Pachebel’s “Canon” is one of my favorite pieces of music. 
My wife, Debbie, and I used it as the prelude at our wedding, which, for me, gives it additional affective power.

Early in my days at a church I pastored in Ohio, I shared this with my church organist. He countered that it was one of his least favorite pieces of music and asked that he never be asked to play it in worship.

Not many weeks after that, he shared with me that his wife played the accordion. I confessed to him that the accordion was my least favorite instrument and asked that his wife never play it in a worship service.

These were two issues on which we were never going to find common ground, but it was healthy to get them out in the open early in our work together.

Several weeks later, he brought to me a cassette recording with 12 different renderings of Pachebel’s “Canon” and suggested to me that I could listen to it whenever I wished and thereby get my fill of the piece.

In response, I suggested that his wife could play her accordion in worship when I was on vacation.

I wore out the tape over the years, and his wife played her accordion each year during my summer vacation. We never agreed about Pachebel and accordions, but we did work together in harmony.

Agreement and harmony are not the same thing. We sometimes make that mistake.

We think that harmony in our various communities – home, church and civil society – necessitates agreement; it does not. We can live in harmony with people with whom we disagree.

In Colossians 3:12-15, Paul writes: “As God’s chosen ones, holy and beloved, clothe yourselves with compassion, kindness, humility, meekness and patience. Bear with one another and, if anyone has a complaint against another, forgive each other; just as the Lord has forgiven you, so you also must forgive.”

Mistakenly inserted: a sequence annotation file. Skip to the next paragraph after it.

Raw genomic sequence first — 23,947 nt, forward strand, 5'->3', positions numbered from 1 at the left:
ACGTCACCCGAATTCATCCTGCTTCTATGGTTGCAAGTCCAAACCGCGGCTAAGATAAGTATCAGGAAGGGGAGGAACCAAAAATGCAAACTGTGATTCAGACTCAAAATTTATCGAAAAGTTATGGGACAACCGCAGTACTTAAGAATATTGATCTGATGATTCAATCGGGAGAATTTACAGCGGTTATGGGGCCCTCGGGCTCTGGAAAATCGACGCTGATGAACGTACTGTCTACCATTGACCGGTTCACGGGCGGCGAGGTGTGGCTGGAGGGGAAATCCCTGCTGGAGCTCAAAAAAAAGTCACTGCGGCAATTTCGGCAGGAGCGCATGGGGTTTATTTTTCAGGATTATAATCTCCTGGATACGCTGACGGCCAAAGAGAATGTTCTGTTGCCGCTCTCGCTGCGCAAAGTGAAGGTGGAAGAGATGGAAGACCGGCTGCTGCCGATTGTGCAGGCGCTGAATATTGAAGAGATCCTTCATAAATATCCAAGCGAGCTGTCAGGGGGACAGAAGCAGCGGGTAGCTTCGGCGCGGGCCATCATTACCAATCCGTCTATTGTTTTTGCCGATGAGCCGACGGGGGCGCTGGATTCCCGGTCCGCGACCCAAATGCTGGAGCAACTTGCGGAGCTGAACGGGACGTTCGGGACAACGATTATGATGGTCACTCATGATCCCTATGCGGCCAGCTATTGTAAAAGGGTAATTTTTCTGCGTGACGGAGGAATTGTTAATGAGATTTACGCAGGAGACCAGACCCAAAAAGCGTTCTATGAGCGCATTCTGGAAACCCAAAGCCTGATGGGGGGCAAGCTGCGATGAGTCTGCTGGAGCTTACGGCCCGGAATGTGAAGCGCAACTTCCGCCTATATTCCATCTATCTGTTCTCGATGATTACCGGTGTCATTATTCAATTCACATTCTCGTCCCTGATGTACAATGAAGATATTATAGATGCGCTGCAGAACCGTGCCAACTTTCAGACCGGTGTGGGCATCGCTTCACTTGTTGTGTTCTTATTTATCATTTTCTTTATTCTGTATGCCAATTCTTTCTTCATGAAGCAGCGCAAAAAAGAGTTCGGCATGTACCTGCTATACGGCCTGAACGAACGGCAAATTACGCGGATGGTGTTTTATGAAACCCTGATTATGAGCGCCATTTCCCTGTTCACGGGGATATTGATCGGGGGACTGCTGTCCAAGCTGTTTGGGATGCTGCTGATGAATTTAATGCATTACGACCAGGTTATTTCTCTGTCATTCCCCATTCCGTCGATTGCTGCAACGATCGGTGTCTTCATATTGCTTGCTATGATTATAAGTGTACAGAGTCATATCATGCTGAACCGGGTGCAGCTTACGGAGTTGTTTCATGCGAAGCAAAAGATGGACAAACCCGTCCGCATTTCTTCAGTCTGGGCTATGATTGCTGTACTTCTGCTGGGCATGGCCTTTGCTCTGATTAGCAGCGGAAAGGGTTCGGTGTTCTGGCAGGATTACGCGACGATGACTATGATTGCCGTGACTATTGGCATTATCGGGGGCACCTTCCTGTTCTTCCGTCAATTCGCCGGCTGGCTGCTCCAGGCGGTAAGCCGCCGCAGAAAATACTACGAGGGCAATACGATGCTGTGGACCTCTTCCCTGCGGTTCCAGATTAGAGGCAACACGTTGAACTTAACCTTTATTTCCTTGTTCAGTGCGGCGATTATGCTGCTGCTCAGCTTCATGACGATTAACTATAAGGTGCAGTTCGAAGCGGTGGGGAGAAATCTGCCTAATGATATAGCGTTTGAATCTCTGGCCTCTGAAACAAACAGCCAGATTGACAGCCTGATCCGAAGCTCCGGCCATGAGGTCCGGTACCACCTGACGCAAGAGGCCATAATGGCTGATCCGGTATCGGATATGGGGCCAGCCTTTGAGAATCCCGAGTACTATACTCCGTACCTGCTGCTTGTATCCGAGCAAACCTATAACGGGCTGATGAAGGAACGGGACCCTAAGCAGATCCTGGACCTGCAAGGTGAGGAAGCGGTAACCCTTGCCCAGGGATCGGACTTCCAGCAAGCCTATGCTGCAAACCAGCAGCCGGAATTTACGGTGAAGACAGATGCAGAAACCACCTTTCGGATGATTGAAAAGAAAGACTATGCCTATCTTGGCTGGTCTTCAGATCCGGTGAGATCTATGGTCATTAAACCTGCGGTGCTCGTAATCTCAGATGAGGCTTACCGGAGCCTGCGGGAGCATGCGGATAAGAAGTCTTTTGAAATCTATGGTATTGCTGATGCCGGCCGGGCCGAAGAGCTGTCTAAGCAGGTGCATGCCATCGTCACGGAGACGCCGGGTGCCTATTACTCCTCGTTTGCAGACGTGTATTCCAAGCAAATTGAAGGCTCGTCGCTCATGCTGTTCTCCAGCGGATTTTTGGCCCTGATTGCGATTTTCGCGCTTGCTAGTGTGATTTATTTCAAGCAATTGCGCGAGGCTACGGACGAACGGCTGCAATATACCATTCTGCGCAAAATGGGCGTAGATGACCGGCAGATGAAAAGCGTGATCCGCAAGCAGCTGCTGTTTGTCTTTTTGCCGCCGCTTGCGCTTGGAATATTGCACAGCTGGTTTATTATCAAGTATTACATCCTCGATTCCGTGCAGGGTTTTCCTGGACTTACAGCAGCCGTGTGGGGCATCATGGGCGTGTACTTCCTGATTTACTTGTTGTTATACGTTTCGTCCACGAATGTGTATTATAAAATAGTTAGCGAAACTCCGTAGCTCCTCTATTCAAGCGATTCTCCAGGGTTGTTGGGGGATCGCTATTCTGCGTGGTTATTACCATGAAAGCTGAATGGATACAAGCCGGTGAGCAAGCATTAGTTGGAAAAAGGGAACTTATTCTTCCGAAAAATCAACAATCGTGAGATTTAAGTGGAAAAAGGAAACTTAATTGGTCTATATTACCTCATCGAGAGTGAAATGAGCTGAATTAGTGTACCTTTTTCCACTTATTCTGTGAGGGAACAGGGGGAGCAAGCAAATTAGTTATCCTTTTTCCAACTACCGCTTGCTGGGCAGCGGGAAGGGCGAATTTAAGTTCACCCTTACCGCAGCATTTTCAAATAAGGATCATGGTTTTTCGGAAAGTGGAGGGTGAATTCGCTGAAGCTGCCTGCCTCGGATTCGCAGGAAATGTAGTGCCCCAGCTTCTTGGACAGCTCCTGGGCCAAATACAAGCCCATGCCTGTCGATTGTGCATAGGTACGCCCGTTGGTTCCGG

“Above all, clothe yourselves with love,” Paul continues, “which binds everything together in perfect harmony. And let the peace of Christ rule in your hearts, to which indeed you were called in the one body. And be thankful.”

Paul writes about “bearing one another” in the same breath with “perfect harmony.” The word translated “bear” means forbear, endure or put up with.

It does not mean agree with one another on everything. He describes a reciprocal arrangement: I put up with you, and you put up with me.

Harmony springs from a common purpose and mutual core commitments. It is fed by mutual concern and a desire to seek the well being of the other. It is a sign that we have taken the peace of Christ to heart in our living.

Harmony is possible amid our disagreements. We don’t have to agree on everything to live in harmony. We do have to bear with one another. That is what Paul is saying; he wants something deeper for us than simple agreement. 

We seek agreement as a substitute for harmony because it is simpler, easier, faster and asks less of us. Harmony, on the other hand, involves forgiveness and love. In other words, it is labor intensive.

One of the core values of the ABC-New York region is connectedness. Forbearance that leads to harmony is a central feature of this connectedness.

Jim Kelsey is executive minister of the American Baptist Churches-New York State. A version of this article first appeared on his blog and is used with permission.

Share This